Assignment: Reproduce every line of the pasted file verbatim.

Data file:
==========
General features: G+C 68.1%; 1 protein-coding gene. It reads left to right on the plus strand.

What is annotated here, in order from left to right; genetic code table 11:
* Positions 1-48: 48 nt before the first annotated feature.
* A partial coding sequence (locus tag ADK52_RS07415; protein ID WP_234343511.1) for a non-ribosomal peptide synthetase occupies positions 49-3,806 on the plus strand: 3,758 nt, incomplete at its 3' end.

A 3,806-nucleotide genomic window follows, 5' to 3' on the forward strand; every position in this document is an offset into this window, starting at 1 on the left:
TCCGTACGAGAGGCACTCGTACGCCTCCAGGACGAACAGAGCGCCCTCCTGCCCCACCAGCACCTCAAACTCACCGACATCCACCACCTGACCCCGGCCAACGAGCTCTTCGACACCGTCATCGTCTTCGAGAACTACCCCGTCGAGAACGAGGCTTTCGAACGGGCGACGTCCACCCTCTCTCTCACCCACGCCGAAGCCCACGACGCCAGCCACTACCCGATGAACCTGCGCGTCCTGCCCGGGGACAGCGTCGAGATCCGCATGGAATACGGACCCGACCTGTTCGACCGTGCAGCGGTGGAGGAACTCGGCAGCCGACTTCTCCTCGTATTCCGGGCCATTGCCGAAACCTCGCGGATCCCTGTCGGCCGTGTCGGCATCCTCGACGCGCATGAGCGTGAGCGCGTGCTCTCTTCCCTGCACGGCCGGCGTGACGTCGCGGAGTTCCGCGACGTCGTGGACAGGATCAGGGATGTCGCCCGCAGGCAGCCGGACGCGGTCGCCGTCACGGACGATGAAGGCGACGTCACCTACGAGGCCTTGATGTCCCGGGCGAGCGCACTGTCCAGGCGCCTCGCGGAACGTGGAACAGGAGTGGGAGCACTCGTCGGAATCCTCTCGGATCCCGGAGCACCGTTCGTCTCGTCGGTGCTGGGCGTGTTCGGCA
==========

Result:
General features: G+C 68.1%; 1 protein-coding gene. It reads left to right on the plus strand.

What is annotated here, in order from left to right; genetic code table 11:
* Positions 1-48: 48 nt before the first annotated feature.
* A partial coding sequence (locus tag ADK52_RS07415; protein ID WP_234343511.1) for a non-ribosomal peptide synthetase occupies positions 49-3,806 on the plus strand: 3,758 nt, incomplete at its 3' end.

A 3,806-nucleotide genomic window follows, 5' to 3' on the forward strand; every position in this document is an offset into this window, starting at 1 on the left:
TCCGTACGAGAGGCACTCGTACGCCTCCAGGACGAACAGAGCGCCCTCCTGCCCCACCAGCACCTCAAACTCACCGACATCCACCACCTGACCCCGGCCAACGAGCTCTTCGACACCGTCATCGTCTTCGAGAACTACCCCGTCGAGAACGAGGCTTTCGAACGGGCGACGTCCACCCTCTCTCTCACCCACGCCGAAGCCCACGACGCCAGCCACTACCCGATGAACCTGCGCGTCCTGCCCGGGGACAGCGTCGAGATCCGCATGGAATACGGACCCGACCTGTTCGACCGTGCAGCGGTGGAGGAACTCGGCAGCCGACTTCTCCTCGTATTCCGGGCCATTGCCGAAACCTCGCGGATCCCTGTCGGCCGTGTCGGCATCCTCGACGCGCATGAGCGTGAGCGCGTGCTCTCTTCCCTGCACGGCCGGCGTGACGTCGCGGAGTTCCGCGACGTCGTGGACAGGATCAGGGATGTCGCCCGCAGGCAGCCGGACGCGGTCGCCGTCACGGACGATGAAGGCGACGTCACCTACGAGGCCTTGATGTCCCGGGCGAGCGCACTGTCCAGGCGCCTCGCGGAACGTGGAACAGGAGTGGGAGCACTCGTCGGAATCCTCTCGGATCCCGGAGCACCGTTCGTCTCGTCGGTGCTGGGCGTGTTCGGCA